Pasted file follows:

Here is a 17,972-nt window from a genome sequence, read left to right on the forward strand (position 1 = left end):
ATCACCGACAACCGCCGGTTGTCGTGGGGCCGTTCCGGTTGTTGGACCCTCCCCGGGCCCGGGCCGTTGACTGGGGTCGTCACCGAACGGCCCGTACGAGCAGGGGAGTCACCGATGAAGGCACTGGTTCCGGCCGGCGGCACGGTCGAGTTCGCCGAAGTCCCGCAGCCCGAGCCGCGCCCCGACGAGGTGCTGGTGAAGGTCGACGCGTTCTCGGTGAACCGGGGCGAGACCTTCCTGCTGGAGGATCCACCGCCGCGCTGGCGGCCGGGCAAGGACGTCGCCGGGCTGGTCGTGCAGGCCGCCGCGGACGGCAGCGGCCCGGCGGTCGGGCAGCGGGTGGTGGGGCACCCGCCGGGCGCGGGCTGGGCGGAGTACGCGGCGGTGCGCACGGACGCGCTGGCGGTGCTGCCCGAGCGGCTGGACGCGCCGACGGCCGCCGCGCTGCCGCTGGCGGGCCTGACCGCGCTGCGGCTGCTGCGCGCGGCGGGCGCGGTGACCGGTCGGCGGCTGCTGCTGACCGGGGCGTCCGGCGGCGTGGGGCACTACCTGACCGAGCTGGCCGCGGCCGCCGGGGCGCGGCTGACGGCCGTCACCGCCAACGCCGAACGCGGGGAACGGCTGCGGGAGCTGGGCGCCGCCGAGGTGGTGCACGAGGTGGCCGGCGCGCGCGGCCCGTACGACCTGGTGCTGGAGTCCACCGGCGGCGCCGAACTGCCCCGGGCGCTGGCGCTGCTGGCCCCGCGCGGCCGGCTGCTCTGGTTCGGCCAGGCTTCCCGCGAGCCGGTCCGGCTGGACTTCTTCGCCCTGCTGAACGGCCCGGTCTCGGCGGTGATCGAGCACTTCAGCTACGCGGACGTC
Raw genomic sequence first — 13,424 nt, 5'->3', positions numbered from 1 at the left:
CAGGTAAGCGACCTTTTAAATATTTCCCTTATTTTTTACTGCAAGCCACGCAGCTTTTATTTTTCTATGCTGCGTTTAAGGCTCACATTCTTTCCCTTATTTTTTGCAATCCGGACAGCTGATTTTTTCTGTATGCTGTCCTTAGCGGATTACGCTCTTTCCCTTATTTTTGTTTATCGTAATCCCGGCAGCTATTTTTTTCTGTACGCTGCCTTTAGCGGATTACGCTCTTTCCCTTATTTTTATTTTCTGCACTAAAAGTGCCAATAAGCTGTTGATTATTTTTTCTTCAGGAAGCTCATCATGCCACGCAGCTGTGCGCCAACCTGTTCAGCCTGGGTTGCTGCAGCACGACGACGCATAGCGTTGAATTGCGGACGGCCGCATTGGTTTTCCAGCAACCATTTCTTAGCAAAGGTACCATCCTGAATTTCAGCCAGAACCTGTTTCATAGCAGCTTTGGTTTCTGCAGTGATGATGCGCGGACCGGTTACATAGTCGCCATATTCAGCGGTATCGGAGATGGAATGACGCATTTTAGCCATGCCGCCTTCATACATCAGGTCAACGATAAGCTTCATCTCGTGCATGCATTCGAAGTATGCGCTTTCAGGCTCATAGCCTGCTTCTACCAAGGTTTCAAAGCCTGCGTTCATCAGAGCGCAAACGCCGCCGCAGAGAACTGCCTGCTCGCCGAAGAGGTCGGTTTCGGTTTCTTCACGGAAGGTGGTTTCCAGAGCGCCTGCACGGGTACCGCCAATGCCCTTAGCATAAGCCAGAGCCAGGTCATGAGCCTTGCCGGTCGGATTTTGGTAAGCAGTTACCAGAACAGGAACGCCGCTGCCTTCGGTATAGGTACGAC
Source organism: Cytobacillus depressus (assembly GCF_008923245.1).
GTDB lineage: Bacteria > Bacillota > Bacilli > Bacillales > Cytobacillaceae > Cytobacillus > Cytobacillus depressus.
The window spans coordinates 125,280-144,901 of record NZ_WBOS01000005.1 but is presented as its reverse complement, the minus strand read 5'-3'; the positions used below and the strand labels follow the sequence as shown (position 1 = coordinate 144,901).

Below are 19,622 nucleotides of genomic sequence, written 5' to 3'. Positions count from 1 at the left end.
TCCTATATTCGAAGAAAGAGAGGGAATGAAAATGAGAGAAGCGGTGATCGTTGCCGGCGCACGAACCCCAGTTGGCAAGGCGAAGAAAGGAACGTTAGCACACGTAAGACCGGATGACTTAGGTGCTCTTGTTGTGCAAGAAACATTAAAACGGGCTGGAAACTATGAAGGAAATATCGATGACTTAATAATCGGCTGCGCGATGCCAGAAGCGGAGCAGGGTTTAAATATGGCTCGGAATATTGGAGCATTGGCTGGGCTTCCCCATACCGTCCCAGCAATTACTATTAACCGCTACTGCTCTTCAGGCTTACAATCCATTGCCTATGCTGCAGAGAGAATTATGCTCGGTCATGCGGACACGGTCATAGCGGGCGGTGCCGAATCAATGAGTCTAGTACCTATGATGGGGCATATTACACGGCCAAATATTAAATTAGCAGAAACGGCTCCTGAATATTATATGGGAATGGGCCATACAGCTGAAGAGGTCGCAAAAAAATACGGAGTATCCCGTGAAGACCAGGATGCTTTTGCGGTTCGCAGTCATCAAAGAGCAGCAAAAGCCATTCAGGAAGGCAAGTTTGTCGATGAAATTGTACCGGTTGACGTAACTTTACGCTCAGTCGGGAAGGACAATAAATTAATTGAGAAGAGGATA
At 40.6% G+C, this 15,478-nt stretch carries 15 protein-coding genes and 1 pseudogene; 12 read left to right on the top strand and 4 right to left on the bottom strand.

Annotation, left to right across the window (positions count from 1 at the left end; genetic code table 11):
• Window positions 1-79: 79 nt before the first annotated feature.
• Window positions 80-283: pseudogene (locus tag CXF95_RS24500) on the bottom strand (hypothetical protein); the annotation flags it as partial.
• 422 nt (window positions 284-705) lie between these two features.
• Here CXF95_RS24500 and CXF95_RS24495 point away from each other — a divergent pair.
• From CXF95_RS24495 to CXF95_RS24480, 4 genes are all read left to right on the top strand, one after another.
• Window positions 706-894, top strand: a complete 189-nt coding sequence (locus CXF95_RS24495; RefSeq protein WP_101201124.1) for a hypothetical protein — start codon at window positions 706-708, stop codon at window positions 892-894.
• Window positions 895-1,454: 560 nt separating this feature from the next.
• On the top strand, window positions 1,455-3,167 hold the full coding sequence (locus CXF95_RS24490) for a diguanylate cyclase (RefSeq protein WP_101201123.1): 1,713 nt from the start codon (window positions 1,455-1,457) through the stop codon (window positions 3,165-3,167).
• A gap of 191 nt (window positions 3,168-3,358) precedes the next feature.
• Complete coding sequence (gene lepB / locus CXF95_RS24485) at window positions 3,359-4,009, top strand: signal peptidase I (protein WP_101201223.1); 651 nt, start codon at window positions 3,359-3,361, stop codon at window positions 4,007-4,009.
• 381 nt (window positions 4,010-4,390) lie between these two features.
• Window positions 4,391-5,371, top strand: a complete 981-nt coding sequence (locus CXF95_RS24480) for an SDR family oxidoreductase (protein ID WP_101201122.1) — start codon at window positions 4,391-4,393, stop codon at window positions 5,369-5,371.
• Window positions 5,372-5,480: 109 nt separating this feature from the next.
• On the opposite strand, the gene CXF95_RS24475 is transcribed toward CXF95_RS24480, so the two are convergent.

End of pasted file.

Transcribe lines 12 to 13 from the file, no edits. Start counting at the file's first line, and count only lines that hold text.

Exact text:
• Window positions 1-79: 79 nt before the first annotated feature.
• Window positions 80-283: pseudogene (locus tag CXF95_RS24500) on the bottom strand (hypothetical protein); the annotation flags it as partial.